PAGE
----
A look at coercive sex through a young woman’s eyes.
The #MeToo movement is inspiring a lot of conversations about consent. And that is good. But I wanted to show, show men in particular, what it’s like to be confronted with coercive sex — the emotions it generates. I wanted you to see it through our eyes.
I like you.
I liked you when I saw your smile, I liked you more when you told a joke.
I liked you enough to bring you home with me. And I’m flattered and happy you like me.
Like you, I am hoping for sex. I’m hoping for intimacy, I crave companionship and touch. I am hoping it will feel good, that it will make my body dance, make my heart beat faster, make me feel alive, young, daring, and bold. I’m hoping it might be the beginning of romance, or maybe just a magical night, a memory that, conjured up years later, brings a smile to my face.
I can’t know what my body will do. Not yet. I can’t know and I can’t promise you. I am finding out, I am discovering. The words you say, the way you move your body, what you do with your hands — all of it is feeding me information, filling me with intel about how you and I might interact in bed.
I am fact-finding. I am researching.
Are you actively listening? Do you react as I hope when I voice a need, a concern, a desire? Are you just enjoying the sound of your own voice? Are you attentive? Are you able to read the cues of my body language? Are we dancing together, or are you dancing alone?
I am skeptical.
You seem too self-absorbed, too absent, too goal-driven. You seem too be treating me like a goalie you need to get through, to score a point. I see you triangulating, recalibrating, looking for the opening. I am an obstacle, a barrier in your pussy-mining video game. You need me docile, you need me compliant. Your words seem calculating.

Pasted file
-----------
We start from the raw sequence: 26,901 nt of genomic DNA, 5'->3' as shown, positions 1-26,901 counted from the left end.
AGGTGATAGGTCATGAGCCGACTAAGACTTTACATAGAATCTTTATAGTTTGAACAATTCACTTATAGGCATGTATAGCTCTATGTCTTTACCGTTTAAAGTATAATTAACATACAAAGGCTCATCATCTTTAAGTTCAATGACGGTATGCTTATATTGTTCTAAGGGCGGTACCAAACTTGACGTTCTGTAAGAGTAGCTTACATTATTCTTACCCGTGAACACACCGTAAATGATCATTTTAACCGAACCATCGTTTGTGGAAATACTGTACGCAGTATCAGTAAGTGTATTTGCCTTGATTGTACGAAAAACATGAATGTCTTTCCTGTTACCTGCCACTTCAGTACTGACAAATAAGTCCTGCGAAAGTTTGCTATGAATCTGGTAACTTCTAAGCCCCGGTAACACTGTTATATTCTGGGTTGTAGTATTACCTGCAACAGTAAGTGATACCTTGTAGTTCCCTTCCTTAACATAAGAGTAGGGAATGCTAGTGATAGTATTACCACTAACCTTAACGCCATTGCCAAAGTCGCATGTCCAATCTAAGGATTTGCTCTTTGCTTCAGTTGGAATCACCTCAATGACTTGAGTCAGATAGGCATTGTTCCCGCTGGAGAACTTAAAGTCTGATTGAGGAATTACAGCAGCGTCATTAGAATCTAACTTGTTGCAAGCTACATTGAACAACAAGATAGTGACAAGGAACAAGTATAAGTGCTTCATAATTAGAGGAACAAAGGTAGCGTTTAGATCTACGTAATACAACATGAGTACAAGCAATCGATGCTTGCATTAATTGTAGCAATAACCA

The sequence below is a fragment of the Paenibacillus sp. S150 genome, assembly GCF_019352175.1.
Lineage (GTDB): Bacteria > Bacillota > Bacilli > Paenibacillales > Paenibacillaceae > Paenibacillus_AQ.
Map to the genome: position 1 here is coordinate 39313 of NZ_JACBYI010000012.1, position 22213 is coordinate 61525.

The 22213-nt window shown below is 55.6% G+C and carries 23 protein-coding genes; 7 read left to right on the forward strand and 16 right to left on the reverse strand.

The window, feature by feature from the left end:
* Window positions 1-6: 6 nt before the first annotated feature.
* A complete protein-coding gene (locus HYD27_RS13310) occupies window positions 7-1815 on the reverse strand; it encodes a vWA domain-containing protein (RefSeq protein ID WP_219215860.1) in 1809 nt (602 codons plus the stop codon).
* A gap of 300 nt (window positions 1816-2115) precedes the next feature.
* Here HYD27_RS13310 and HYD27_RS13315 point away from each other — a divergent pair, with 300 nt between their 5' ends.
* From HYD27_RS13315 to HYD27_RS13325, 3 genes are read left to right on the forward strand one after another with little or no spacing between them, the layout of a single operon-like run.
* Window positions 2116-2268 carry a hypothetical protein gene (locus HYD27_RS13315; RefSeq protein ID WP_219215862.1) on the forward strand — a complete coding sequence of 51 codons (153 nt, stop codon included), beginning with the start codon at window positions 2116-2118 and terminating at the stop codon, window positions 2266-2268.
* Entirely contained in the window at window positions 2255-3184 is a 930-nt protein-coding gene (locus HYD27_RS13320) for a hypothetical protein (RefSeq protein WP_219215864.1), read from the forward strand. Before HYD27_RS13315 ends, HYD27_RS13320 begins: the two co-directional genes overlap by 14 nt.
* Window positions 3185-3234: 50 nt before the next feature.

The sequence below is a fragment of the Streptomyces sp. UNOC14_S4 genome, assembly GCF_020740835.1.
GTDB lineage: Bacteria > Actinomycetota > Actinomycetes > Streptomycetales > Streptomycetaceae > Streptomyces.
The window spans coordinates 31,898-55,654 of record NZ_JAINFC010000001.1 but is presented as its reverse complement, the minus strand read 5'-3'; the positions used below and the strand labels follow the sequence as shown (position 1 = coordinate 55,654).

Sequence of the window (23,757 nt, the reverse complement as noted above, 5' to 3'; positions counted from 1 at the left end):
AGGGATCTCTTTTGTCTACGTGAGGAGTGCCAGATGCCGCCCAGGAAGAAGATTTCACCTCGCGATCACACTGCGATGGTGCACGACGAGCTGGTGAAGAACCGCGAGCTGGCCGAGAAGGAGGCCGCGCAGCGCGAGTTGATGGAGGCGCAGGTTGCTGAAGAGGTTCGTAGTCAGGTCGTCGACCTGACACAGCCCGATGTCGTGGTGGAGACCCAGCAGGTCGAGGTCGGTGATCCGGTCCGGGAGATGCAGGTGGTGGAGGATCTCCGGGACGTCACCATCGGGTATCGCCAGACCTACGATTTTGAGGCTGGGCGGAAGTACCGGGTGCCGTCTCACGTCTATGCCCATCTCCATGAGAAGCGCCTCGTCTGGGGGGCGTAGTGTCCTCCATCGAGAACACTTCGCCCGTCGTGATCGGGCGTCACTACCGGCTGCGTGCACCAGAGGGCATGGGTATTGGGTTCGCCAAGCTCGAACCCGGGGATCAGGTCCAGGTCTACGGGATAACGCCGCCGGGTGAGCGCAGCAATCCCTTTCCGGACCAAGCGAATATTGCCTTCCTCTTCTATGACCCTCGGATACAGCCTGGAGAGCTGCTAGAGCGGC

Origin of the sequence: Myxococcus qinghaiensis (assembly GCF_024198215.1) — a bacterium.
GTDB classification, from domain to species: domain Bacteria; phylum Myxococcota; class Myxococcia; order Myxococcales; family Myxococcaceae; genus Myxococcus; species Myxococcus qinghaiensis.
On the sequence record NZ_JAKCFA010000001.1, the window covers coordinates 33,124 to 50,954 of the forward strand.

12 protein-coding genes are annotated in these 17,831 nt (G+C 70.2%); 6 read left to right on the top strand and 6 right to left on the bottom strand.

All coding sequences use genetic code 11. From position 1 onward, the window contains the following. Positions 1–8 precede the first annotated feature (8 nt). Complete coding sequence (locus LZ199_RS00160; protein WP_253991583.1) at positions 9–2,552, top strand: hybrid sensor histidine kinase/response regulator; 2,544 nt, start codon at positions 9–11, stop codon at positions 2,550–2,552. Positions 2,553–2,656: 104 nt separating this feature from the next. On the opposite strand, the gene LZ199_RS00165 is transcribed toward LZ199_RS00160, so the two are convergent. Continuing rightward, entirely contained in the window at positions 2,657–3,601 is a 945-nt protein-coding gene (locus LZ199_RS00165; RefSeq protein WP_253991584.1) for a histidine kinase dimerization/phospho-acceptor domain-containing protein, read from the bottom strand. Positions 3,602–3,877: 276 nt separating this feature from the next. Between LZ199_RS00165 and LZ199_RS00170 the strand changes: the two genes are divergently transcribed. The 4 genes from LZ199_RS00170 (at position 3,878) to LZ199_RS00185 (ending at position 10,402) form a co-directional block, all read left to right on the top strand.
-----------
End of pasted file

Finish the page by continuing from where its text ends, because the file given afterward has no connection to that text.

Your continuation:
I am disappointed.
Are you really here? Do you really like me, me specifically? Or am I just a body that you deemed attractive enough to fulfill a basic physical need? Because I liked you — you specifically. I thought you were charming, and funny. I thought I could be vulnerable and silly with you. But my defenses are going up, and my libido is going down.
I know you expect sex. What’s especially sad is that I wanted sex too; I would’ve liked to. I really am disappointed.
I am retreating.
I don’t want to have sex with you. Not right now. Not tonight. I’m sorry, I really am. There was a good chance I’d be into it — but I’m not. Not anymore. And it saddens me that you don’t seem to see how your lack of empathy, your lack of grace, your almost mechanical sexual maneuvers are killing any trace of sexual energy in me. And it worries me that you’re not seeing the change in me. It’s alarming me.
I am defending.
I don’t want to cause a scene. I don’t want to hurt your pride. I am trying to bring down the pressure. OMG the pressure. Can you please stop groping me. I don’t feel cherished, I don’t feel cared for. I have something you want, and you are trying to find ways to get me to give it to you. Like you feel entitled to it. Like I owe you.
I am uncomfortable.
You’re being “nice,” but you’re not relenting. I’ve told you I don’t want to, I’ve told you it’s too much too fast. You seemed to listen — you stopped for a while and I almost felt like we could get past it, almost thought we could salvage the evening and our dignity. And now you’re maneuvering again.